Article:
[While our host convalesces, here is one of his essays from the archive. This musing originally appeared in The Boston Globe, April 22, 1991. —Tom]
The spring peepers are in full fortissimo chorus.
On Nantucket they call these noisy little frogs pinkletinks, presumably because that’s how Nantucketers hear the sound. I’m not sure how I’d describe the peeper’s call. Pinkletink doesn’t do justice to the volume. Not peep-peep either. The peeper’s voice is shrill and high pitched, and when the water meadow is in heady voice it’s like a zillion wedding guests clanking on glassware with spoons.
The peeper is only an inch long, but it’s all voice box from stem to stern. Most frogs call by inflating air sacs under their chins; peepers inflate their whole bodies. The air is not expelled with each peep. The peeper uses its body like a bagpiper’s bag; keeps it pumped up for the duration of its amatory calls.
This year the chorus began on March 28. A week later I stood by the side of the water meadow and the whole place seemed to sing. You’d swear they were everywhere; a carpet of sound stretched away from my feet. But not a peeper to be seen. I scanned the water with binoculars. The weeds and the bushes. Not a sign of the elusive frogs. Pure, disembodied pandemonium. The water itself seemed to be emitting the noise.
Off with the shoes. Roll up the trousers. Into the water. Out to the very middle of the water meadow. Silence, as if someone has pulled the plug on the amplifier. I stand still as a statue. Five minutes, ten. Then, it starts up again, that ear-splitting carpet of sound. The peepers are still invisible.
It’s the male frog making all the noise, and we know why. It’s that old spring business all over again: finding a mate. But why the tumultuous decibels? Why the din? Is the female peeper deaf? Does she choose a mate by the amplitude of his call? Has evolution cranked up the volume of this chorus by finding some connection between the loudness of the love song and reproductive fitness?
Or is it something else, something you won’t find in the biology books—pure excess vitality, a capacity of water and muck to make noise, to celebrate.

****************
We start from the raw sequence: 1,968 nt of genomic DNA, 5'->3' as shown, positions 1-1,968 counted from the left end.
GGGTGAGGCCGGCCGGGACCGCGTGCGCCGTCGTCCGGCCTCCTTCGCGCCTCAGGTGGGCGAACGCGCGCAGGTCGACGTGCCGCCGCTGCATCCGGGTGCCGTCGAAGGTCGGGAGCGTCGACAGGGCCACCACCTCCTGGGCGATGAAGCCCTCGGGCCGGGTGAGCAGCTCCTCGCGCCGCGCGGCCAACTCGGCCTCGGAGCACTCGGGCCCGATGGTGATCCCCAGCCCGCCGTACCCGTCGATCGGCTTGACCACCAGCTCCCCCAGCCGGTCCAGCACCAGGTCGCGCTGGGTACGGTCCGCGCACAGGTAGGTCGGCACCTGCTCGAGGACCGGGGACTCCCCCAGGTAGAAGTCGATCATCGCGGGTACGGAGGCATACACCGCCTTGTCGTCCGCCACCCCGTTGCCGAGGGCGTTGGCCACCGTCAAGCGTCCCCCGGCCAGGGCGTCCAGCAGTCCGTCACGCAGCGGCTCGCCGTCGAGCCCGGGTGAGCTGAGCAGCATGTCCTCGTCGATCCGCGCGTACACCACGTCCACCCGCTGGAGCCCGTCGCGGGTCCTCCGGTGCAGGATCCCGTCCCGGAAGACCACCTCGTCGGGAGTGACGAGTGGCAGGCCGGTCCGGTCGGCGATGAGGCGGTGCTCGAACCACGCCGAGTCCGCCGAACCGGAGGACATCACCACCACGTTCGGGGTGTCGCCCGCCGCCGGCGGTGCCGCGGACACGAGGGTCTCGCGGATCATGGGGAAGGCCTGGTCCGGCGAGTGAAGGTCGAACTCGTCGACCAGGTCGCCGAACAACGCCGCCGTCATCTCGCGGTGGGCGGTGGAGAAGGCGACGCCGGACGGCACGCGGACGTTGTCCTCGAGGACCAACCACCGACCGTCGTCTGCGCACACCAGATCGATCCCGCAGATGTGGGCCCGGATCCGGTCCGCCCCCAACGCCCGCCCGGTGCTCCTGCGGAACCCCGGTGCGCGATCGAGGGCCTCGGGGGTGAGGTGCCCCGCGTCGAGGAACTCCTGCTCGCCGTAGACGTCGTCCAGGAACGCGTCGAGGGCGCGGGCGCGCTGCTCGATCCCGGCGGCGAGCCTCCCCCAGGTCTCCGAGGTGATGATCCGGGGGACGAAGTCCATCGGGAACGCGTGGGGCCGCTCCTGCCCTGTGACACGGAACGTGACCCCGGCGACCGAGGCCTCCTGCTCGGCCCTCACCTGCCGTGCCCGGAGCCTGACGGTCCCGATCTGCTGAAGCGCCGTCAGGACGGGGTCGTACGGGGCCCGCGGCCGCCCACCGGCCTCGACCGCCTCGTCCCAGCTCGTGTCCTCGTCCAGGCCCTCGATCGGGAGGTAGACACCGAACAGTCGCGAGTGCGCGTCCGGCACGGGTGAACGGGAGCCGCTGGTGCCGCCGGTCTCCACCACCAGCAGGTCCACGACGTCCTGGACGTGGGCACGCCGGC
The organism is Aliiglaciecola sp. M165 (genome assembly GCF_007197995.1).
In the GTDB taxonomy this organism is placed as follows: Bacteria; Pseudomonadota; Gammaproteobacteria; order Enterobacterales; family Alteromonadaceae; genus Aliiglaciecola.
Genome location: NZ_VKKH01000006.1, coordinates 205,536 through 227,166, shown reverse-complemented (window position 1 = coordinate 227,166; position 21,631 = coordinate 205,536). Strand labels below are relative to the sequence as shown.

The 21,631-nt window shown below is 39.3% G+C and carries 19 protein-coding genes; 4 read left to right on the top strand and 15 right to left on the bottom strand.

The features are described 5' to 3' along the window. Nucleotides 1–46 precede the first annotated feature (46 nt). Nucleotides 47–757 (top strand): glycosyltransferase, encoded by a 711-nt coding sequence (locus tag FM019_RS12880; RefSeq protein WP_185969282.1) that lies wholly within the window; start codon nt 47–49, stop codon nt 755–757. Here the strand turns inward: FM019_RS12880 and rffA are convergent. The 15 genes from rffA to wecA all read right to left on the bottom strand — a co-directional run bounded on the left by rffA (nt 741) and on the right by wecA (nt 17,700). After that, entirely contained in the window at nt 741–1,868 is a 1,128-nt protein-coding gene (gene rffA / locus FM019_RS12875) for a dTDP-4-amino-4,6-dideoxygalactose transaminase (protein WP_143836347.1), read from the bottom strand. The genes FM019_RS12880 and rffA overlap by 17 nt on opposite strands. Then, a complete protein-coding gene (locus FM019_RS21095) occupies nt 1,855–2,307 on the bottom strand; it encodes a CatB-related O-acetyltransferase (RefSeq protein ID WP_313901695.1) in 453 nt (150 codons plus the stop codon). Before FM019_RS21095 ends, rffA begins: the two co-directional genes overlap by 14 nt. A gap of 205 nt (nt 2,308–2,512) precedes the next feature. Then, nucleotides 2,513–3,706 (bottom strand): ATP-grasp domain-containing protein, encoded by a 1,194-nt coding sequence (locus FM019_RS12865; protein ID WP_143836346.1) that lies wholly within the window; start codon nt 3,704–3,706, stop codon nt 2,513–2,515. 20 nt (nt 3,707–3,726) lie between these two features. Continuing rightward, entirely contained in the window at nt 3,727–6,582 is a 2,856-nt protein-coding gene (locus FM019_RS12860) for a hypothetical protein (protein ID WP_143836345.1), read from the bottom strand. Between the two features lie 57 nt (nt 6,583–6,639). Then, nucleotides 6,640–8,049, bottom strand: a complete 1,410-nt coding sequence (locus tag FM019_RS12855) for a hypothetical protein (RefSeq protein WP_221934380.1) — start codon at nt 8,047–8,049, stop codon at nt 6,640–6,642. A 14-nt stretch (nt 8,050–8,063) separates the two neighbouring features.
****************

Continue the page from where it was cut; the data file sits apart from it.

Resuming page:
Of course I’m being facetious, but not altogether so. I’m talking about the astounding resiliency of life, its ability to survive the harshest conditions and to spring up in the unlikeliest places. The Roman naturalist Pliny the Elder wondered about all those frogs coming out of nowhere in the spring with their outrageous racket, and attributed it to an “occult operation” by nature. In other words, magic. Slight-of-hand. Hocus-pocus.
We are more hardheaded about it. We know the peepers have been there all along, buried in the mud throughout the long winter, just waiting for a couple of warm days to beckon them up into song. But what about life itself? What “occult operation” of nature conjured up life on the Earth nearly 4 billion years ago, out of water and muck? One minute the planet was lifeless (presumably), and the next minute (give or take a few tens of millions of years) the whole place was swimming with microbes—and it’s been swimming ever since.
Most biologists believe that life began spontaneously from non-living materials. Darwin imagined it happened in a “warm little pond” somewhere on the early Earth—the quietly simmering primeval soup so dear to generations of biologists. According to this theory, chemicals stewing in water formed themselves into proteins, RNA, DNA, and ultimately the first living cells.
But Darwin’s warm little pond may never have existed. Recently, planetary scientists have been telling us that Earth was a nasty place back at about the time life was starting. The surface of the planet was subject to rampant volcanism. Meteorites rained from the sky for hundreds of millions of years, the same incessant bombardment that pulverized the surface of the moon (on Earth the evidence of that early bombardment has been erased by erosion and tectonic activity). A few meteorites may have carried enough energy to completely vaporize the oceans.
It’s hard to imagine how or where in the midst of such chaos the complex and delicate structures of life were created and sustained. Perhaps it happened near volcanic fissures on the floors of the deepest oceans, even as the meteorites pelted down. Or perhaps in hot springs on continents as the bombardment waned.
Since no one knows how life began, I’ll opt for the theory that it was all more or less inevitable. Start with a hydrogen-rich environment, throw in some carbon, expose it to energy, and—presto!—you’ve got amino acids, phosphates, sugars, and organic bases, the chemical building blocks of life. Add cycles of heat and cold, dry and wet, light and darkness, maybe a catalyst like iron pyrites or clay, and any old planet with a reasonably moderate environment will pull the rabbit out of the hat. Or the peepers out of the pond.
I can’t prove it but I choose to believe that water and muck has a built-in tendency toward animation, and that life is ubiquitous, not only here but throughout the universe. I don’t mean to sound mystical, but if we’ve learned anything in the 20th century it is that matter—plain old matter—is subtle stuff, rich in possibilities of combination.
Just listen to that racket rising from the water meadow. That’s what the spring peepers’ hallelujah chorus is all about: the sheer, unstoppable ebullience of life.